The country’s National Heritage Areas, which the National Park Service administers, include the Shenandoah Valley Battlefields National Historic District and the Journey Through Hallowed Ground National Heritage Area. Most of the latter is in Virginia and features what the park service calls “the greatest concentration of Civil War battle sites in the country.”
The Crooked Road stood to gain about $200,000 per year via federal matching funds from the National Heritage Area designation, Crenshaw said. That money would have supported, among other things, the road’s youth music education program, tourism marketing efforts, festivals and administrative costs.
“It will be difficult for us to raise that money elsewhere,” he said.
Communities along the Crooked Road have funded it, as has the state and the Appalachian Regional Commission.
“Those sources of revenue are becoming more and more difficult to draw from, particularly local communities,” Crenshaw said. “A lot of the small communities of Southwest Virginia are really stretched. And this was a way to create a sustainable funding source for us.”
Harmony, not discord
On March 14, Crooked Road Executive Director Jack Hinshelwood issued a press release in which he said the music trail sought to promote “harmony, not discord” by discontinuing its effort to become a National Heritage Area.
“On an icy day in January 2003, a small group of volunteers from throughout Southwest Virginia sat around a pot-bellied stove at the Carter Family Fold and planned The Crooked Road. Lunch was prepared and a fervent blessing said by Jeanette Carter. The Crooked Road has always been, and continues to be, about the traditional music of Southwest Virginia,” Hinshelwood wrote.
“Over the last 10 years, The Crooked Road has sought to unite the communities of Southwest Virginia through their shared musical heritage. The unified nature of this initiative has also been its strength, allowing the region to establish and benefit economically from having an internationally known brand for authentic traditional music.”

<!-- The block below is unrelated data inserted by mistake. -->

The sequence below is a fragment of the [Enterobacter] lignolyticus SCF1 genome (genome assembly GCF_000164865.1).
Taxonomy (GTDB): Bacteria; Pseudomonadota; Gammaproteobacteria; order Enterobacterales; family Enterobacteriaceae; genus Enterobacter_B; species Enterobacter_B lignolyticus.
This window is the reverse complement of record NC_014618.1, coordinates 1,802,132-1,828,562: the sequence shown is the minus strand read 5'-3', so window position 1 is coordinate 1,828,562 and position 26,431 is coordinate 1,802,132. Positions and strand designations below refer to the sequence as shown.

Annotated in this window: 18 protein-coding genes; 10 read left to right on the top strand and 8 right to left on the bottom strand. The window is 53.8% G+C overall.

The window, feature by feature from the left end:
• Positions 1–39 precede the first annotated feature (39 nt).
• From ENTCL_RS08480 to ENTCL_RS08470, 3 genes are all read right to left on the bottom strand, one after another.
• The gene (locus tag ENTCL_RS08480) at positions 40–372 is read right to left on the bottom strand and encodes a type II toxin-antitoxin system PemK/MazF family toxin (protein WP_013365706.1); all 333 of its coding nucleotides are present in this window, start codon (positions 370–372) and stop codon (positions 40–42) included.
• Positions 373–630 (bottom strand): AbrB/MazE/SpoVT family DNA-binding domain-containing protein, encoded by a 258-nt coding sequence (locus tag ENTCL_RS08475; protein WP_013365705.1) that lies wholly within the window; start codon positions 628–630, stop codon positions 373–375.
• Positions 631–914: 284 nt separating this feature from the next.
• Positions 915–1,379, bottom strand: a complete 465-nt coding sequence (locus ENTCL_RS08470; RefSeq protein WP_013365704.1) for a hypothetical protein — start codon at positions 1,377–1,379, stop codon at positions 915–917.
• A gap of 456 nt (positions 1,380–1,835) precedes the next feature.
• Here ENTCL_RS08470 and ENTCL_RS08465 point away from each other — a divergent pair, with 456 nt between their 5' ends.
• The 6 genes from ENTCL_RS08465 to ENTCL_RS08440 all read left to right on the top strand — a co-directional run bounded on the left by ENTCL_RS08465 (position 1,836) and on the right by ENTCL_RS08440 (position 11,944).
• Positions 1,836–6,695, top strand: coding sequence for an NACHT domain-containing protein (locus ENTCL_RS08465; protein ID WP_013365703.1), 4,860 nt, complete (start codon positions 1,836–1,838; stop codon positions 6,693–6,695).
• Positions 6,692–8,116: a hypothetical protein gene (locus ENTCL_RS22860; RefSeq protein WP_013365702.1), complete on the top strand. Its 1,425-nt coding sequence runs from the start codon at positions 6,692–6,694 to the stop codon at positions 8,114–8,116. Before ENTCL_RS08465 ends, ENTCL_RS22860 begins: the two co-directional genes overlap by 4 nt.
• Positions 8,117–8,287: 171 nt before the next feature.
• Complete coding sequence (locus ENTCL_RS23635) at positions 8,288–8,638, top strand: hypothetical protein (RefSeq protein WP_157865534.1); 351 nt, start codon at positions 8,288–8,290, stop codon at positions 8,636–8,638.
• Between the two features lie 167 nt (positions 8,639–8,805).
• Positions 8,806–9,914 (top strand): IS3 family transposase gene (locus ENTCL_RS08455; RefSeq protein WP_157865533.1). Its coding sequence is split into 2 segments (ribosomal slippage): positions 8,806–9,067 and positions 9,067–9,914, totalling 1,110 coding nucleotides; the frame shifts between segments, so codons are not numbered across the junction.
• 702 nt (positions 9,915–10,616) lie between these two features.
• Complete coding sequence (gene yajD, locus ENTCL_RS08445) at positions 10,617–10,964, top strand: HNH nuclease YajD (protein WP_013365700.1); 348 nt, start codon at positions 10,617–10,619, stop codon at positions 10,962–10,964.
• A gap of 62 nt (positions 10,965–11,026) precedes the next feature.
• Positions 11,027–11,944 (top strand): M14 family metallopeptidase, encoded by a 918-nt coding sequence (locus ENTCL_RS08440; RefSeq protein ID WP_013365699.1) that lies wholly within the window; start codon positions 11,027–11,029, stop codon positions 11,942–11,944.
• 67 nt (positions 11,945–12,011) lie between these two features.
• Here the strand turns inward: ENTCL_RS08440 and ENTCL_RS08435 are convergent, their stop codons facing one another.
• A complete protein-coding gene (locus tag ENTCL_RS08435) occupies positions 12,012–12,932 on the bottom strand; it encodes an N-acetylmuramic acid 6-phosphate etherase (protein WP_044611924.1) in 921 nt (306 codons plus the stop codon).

He said the organization believes it can best serve the region as a unifying entity. Although a significant number of localities have supported it, the proposed Crooked Road National Heritage Area designation “has not unified the entire region.”
Without that unity of purpose, Hinshelwood said, The Crooked Road has decided instead to “focus on other important programs such as traditional music education, marketing of venues, strengthening travel industry connections, and development of a branded Crooked Road radio program to name a few.”
He said the organization remains convinced that a National Heritage Area would be of great benefit to the region.
“Critics of the designation have made numerous claims of adverse effects, most notably that Heritage Areas are a threat to property rights. The Crooked Road diligently researched these claims and could not find a factual basis for them,” Hinshelwood said.
“The independent and well-respected Weldon Cooper Center researched these claims on behalf of local government and could not find a factual basis for them. We are not aware that critics of the designation have provided anyone with a factual basis for those claims, either.”
Hinshelwood said the most compelling evidence that Heritage Areas do indeed benefit communities can be found by looking at such areas in North Carolina, Tennessee and West Virginia.